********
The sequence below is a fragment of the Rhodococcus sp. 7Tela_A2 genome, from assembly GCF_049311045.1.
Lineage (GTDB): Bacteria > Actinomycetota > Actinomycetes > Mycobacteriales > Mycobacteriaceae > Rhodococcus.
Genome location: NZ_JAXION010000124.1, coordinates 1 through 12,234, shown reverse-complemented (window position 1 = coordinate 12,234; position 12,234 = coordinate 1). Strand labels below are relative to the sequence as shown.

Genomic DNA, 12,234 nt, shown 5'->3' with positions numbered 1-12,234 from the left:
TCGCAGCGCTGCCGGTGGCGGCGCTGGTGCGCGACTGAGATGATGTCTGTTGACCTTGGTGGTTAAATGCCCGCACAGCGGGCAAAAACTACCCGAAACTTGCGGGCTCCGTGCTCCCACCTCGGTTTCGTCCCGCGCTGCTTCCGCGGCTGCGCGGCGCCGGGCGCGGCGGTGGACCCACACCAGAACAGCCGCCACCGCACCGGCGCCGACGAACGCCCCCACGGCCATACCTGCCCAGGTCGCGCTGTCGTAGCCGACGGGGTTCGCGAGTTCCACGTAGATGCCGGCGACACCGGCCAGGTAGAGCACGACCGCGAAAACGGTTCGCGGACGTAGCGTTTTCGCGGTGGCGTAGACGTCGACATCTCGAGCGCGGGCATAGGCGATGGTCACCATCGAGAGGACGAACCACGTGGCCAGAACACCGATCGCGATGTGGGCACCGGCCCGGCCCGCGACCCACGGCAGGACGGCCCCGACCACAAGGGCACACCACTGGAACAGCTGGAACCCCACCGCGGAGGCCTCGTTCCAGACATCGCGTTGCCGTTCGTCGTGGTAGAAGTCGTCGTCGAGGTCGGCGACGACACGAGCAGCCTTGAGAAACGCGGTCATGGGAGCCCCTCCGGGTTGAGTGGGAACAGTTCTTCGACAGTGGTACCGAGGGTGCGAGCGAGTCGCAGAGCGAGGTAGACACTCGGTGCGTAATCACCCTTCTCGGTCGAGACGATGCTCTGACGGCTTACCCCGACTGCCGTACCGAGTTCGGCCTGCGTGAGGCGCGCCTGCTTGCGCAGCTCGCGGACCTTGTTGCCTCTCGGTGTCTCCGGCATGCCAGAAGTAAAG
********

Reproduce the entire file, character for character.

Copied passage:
The sequence below is a fragment of the Rhodococcus sp. 7Tela_A2 genome, from assembly GCF_049311045.1.
Lineage (GTDB): Bacteria > Actinomycetota > Actinomycetes > Mycobacteriales > Mycobacteriaceae > Rhodococcus.
Genome location: NZ_JAXION010000124.1, coordinates 1 through 12,234, shown reverse-complemented (window position 1 = coordinate 12,234; position 12,234 = coordinate 1). Strand labels below are relative to the sequence as shown.

Genomic DNA, 12,234 nt, shown 5'->3' with positions numbered 1-12,234 from the left:
TCGCAGCGCTGCCGGTGGCGGCGCTGGTGCGCGACTGAGATGATGTCTGTTGACCTTGGTGGTTAAATGCCCGCACAGCGGGCAAAAACTACCCGAAACTTGCGGGCTCCGTGCTCCCACCTCGGTTTCGTCCCGCGCTGCTTCCGCGGCTGCGCGGCGCCGGGCGCGGCGGTGGACCCACACCAGAACAGCCGCCACCGCACCGGCGCCGACGAACGCCCCCACGGCCATACCTGCCCAGGTCGCGCTGTCGTAGCCGACGGGGTTCGCGAGTTCCACGTAGATGCCGGCGACACCGGCCAGGTAGAGCACGACCGCGAAAACGGTTCGCGGACGTAGCGTTTTCGCGGTGGCGTAGACGTCGACATCTCGAGCGCGGGCATAGGCGATGGTCACCATCGAGAGGACGAACCACGTGGCCAGAACACCGATCGCGATGTGGGCACCGGCCCGGCCCGCGACCCACGGCAGGACGGCCCCGACCACAAGGGCACACCACTGGAACAGCTGGAACCCCACCGCGGAGGCCTCGTTCCAGACATCGCGTTGCCGTTCGTCGTGGTAGAAGTCGTCGTCGAGGTCGGCGACGACACGAGCAGCCTTGAGAAACGCGGTCATGGGAGCCCCTCCGGGTTGAGTGGGAACAGTTCTTCGACAGTGGTACCGAGGGTGCGAGCGAGTCGCAGAGCGAGGTAGACACTCGGTGCGTAATCACCCTTCTCGGTCGAGACGATGCTCTGACGGCTTACCCCGACTGCCGTACCGAGTTCGGCCTGCGTGAGGCGCGCCTGCTTGCGCAGCTCGCGGACCTTGTTGCCTCTCGGTGTCTCCGGCATGCCAGAAGTAAAG